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his House in the dead of the Night, to apprehend him (when they might have had him at Noon-day, upon the Exchange, about his occasions) and did take and carry away him, and also what Arms they there could find. Which Warrant was executed by the Soldiers of 'one Captain Holford; and the next day he was

fent to the Goal of Newgate, as a person fulpected and disaffected to the Peace of the Kingdom, as was alledg'd in his Mittimus, under the Hands and Seals of Samuel Starling Mayor, W. Peak, R. Hanson, A. King, J. Dawes, Jaba Cutler, W. Rouwel, A. Stanyon, 7. Tivell, W. Allott, 7. Shelden, and T. Davis.

The seventh of the fourth Month, the Lieutenancy (fo calld) order'd T. R. to be again brought before them, who without alledging any Crime, or certain Matter that was prov'd againft him, tho earnestly requested by him that he might hear his Accusation, or see his Accusers face to face, did demand 2000 l. Security for his Good Behaviour: which unreasonable Demand being not comply'd withal, T. R. was remanded to Goal, with a Mittimus under S. Starling and 7. Robinfon's Hand and Seal, pretending therein, That T. R, did ftir up Persons to the Disobedience of Laws, and abetted and encourag'd such as met in unlawful and feditious Conventicles, con trary to the late Act in the 22 Car. 2. of which things, they alledg'd, that they found cause to suspect T. R. to be guilty, Which Care being brought before the Justices of the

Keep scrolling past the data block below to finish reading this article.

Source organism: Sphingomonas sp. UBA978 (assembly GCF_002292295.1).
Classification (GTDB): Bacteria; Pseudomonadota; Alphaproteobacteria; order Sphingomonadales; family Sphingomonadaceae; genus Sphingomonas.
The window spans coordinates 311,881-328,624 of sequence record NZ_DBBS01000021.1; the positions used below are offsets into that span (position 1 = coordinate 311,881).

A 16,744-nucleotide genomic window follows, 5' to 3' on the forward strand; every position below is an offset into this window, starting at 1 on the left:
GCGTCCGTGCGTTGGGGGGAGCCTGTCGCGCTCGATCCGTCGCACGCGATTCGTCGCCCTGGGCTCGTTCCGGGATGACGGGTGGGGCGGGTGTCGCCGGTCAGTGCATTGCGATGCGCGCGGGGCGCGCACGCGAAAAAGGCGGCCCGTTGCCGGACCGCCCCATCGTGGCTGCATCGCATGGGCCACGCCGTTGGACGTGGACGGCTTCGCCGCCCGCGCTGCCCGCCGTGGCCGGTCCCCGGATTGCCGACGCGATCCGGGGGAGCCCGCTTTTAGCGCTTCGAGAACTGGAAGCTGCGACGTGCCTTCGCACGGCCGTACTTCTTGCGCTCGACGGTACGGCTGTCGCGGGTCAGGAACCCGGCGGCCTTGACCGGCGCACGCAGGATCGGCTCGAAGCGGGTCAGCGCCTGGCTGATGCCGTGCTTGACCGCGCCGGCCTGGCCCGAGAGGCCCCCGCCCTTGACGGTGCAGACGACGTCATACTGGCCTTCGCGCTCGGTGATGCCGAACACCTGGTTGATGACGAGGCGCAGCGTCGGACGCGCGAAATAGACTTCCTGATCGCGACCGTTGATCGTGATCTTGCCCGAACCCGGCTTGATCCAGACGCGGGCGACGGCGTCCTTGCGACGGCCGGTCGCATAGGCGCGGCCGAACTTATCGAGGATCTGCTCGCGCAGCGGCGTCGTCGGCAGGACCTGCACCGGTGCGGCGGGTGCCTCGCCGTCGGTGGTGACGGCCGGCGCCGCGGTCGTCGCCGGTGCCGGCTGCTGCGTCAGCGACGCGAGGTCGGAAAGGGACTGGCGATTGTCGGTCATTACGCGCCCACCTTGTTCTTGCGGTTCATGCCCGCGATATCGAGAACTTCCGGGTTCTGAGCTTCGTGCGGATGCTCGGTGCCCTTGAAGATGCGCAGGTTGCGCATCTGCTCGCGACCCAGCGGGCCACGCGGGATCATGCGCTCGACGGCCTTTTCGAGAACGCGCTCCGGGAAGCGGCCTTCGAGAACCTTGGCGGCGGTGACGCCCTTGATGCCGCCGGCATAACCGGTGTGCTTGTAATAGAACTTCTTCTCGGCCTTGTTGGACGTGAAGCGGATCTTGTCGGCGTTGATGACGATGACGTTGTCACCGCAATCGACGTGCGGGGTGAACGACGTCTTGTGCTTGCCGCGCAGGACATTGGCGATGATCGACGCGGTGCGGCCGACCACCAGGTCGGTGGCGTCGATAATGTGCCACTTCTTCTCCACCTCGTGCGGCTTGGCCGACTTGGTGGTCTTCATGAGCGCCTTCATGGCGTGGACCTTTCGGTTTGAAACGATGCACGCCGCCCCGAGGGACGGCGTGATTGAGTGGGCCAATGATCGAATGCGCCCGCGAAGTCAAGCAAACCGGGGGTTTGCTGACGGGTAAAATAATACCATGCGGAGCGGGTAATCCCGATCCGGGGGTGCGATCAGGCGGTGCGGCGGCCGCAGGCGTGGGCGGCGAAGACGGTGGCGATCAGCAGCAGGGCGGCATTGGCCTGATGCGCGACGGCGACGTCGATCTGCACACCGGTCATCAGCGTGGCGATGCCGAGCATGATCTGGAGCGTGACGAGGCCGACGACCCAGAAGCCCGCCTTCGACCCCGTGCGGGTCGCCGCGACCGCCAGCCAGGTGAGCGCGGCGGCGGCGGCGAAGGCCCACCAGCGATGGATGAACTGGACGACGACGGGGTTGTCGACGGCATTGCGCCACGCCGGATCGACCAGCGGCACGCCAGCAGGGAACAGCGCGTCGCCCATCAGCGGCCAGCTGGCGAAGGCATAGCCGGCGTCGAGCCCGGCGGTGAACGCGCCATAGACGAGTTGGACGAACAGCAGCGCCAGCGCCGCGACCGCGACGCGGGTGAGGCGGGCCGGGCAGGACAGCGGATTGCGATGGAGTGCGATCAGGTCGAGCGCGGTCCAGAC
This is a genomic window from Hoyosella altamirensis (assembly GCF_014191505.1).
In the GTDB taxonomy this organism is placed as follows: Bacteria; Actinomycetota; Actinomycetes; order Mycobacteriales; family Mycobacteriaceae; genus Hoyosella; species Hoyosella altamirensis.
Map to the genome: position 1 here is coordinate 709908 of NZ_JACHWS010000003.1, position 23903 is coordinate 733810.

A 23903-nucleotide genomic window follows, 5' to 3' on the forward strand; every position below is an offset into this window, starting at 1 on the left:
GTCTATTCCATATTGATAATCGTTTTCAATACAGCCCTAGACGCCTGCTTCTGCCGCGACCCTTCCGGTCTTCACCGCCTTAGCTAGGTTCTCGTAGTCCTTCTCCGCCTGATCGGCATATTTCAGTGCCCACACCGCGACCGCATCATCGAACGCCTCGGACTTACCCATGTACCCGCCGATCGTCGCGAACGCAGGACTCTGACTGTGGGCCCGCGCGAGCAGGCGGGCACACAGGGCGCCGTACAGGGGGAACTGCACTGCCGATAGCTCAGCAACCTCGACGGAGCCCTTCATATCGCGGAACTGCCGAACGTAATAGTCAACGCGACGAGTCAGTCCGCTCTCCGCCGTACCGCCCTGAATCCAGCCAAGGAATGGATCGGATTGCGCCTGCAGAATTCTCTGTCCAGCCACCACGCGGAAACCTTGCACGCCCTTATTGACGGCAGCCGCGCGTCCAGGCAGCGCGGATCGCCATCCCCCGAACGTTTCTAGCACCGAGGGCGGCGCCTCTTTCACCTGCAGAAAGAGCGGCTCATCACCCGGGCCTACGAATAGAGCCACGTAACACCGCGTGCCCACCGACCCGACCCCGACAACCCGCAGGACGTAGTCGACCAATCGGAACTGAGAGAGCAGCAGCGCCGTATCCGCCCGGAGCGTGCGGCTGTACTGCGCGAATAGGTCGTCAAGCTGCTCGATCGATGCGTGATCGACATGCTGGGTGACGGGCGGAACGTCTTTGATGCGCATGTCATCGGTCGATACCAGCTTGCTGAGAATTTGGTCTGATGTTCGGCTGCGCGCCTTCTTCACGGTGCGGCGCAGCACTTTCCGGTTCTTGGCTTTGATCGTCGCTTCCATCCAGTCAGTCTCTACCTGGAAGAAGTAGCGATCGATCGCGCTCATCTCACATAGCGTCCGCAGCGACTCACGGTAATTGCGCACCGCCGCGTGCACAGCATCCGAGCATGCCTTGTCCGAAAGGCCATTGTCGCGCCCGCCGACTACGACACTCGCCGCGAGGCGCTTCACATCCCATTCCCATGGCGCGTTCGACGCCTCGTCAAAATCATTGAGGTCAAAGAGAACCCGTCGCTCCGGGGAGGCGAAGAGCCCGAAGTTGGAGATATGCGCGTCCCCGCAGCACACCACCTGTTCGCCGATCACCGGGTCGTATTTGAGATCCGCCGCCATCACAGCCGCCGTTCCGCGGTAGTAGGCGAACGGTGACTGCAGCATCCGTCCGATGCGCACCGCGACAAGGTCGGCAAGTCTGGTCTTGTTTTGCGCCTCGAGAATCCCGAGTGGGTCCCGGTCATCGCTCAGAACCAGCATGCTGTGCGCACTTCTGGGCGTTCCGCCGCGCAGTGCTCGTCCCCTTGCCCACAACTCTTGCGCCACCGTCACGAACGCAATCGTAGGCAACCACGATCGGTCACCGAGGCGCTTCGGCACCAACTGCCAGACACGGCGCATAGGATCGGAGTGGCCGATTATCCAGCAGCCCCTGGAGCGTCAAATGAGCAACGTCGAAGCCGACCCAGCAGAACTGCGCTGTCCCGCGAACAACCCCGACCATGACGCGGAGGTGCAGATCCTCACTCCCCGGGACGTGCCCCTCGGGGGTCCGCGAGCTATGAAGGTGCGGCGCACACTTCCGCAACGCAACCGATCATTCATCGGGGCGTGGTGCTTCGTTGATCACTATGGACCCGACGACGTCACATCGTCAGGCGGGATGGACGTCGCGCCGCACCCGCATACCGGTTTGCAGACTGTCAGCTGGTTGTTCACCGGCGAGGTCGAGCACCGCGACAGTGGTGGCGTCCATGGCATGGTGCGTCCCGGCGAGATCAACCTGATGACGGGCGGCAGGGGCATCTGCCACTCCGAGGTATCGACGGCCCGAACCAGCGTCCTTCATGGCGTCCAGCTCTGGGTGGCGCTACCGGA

Court of Common-Pleas at Westminster, by Habeas Trin.22. C. 2. Corpm; that Court, after folemn debate, gave

their judgment, That T.R. was unjustly impriSon’d, and unlawfully detain’d. And fo by them was set at liberty.

His Adversary, viz. S. Starling the Mayor, being incens'd at his Deliverance and Discharge, finds out new Stratagems to encompass his ends upon him. So that at a Sessions of the Peace, at the Old Baily, the 29th of the fourth Month, an Indictment is fram'd and prefer'd against T. R. the Tenor whereof was, “That whereas at a Selfions of the Peace heid " at Guildhall for the City of London, the 30th of May, the 22d